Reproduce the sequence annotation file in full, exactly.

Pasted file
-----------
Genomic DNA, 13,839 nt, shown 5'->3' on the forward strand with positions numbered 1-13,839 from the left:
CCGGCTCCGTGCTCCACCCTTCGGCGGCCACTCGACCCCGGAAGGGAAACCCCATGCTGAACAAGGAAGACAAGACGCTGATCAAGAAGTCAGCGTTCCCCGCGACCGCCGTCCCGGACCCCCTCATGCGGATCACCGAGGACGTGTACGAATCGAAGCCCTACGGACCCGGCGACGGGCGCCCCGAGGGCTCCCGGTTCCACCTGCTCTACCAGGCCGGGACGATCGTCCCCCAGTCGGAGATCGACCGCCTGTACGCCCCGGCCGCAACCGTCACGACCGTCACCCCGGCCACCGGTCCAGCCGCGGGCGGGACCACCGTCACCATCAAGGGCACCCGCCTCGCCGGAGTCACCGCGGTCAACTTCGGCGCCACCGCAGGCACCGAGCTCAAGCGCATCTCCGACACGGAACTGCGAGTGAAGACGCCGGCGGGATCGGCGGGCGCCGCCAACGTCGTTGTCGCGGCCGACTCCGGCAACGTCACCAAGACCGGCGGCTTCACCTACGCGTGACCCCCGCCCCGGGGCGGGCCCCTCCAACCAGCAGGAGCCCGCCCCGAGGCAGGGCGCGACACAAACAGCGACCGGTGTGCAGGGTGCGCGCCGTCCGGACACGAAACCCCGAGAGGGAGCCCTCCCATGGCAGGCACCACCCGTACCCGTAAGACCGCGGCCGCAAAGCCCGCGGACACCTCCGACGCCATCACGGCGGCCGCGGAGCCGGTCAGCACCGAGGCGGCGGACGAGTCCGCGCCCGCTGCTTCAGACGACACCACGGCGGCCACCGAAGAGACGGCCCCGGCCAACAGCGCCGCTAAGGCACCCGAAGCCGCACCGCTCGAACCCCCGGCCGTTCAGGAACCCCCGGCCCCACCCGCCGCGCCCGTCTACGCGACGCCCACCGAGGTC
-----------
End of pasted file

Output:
Genomic DNA, 13,839 nt, shown 5'->3' on the forward strand with positions numbered 1-13,839 from the left:
CCGGCTCCGTGCTCCACCCTTCGGCGGCCACTCGACCCCGGAAGGGAAACCCCATGCTGAACAAGGAAGACAAGACGCTGATCAAGAAGTCAGCGTTCCCCGCGACCGCCGTCCCGGACCCCCTCATGCGGATCACCGAGGACGTGTACGAATCGAAGCCCTACGGACCCGGCGACGGGCGCCCCGAGGGCTCCCGGTTCCACCTGCTCTACCAGGCCGGGACGATCGTCCCCCAGTCGGAGATCGACCGCCTGTACGCCCCGGCCGCAACCGTCACGACCGTCACCCCGGCCACCGGTCCAGCCGCGGGCGGGACCACCGTCACCATCAAGGGCACCCGCCTCGCCGGAGTCACCGCGGTCAACTTCGGCGCCACCGCAGGCACCGAGCTCAAGCGCATCTCCGACACGGAACTGCGAGTGAAGACGCCGGCGGGATCGGCGGGCGCCGCCAACGTCGTTGTCGCGGCCGACTCCGGCAACGTCACCAAGACCGGCGGCTTCACCTACGCGTGACCCCCGCCCCGGGGCGGGCCCCTCCAACCAGCAGGAGCCCGCCCCGAGGCAGGGCGCGACACAAACAGCGACCGGTGTGCAGGGTGCGCGCCGTCCGGACACGAAACCCCGAGAGGGAGCCCTCCCATGGCAGGCACCACCCGTACCCGTAAGACCGCGGCCGCAAAGCCCGCGGACACCTCCGACGCCATCACGGCGGCCGCGGAGCCGGTCAGCACCGAGGCGGCGGACGAGTCCGCGCCCGCTGCTTCAGACGACACCACGGCGGCCACCGAAGAGACGGCCCCGGCCAACAGCGCCGCTAAGGCACCCGAAGCCGCACCGCTCGAACCCCCGGCCGTTCAGGAACCCCCGGCCCCACCCGCCGCGCCCGTCTACGCGACGCCCACCGAGGTC